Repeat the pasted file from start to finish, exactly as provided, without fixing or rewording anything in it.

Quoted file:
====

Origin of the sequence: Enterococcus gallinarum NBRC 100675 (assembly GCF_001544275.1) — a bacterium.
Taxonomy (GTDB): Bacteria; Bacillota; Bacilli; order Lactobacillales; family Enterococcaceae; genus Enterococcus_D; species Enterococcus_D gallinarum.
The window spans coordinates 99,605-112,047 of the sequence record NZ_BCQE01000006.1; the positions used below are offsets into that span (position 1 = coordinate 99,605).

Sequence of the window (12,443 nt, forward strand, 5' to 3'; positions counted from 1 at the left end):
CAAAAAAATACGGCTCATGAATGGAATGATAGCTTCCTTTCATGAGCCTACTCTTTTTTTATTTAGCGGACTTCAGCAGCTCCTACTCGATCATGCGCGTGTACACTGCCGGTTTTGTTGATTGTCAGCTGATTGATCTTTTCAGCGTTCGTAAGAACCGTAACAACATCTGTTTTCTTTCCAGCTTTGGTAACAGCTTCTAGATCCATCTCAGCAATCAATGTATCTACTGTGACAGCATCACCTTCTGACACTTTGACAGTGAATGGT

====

Origin of the sequence: Enterococcus gallinarum NBRC 100675 (assembly GCF_001544275.1) — a bacterium.
Taxonomy (GTDB): Bacteria; Bacillota; Bacilli; order Lactobacillales; family Enterococcaceae; genus Enterococcus_D; species Enterococcus_D gallinarum.
The window spans coordinates 99,605-112,047 of the sequence record NZ_BCQE01000006.1; the positions used below are offsets into that span (position 1 = coordinate 99,605).

Sequence of the window (12,443 nt, forward strand, 5' to 3'; positions counted from 1 at the left end):
CAAAAAAATACGGCTCATGAATGGAATGATAGCTTCCTTTCATGAGCCTACTCTTTTTTTATTTAGCGGACTTCAGCAGCTCCTACTCGATCATGCGCGTGTACACTGCCGGTTTTGTTGATTGTCAGCTGATTGATCTTTTCAGCGTTCGTAAGAACCGTAACAACATCTGTTTTCTTTCCAGCTTTGGTAACAGCTTCTAGATCCATCTCAGCAATCAATGTATCTACTGTGACAGCATCACCTTCTGACACTTTGACAGTGAATGGT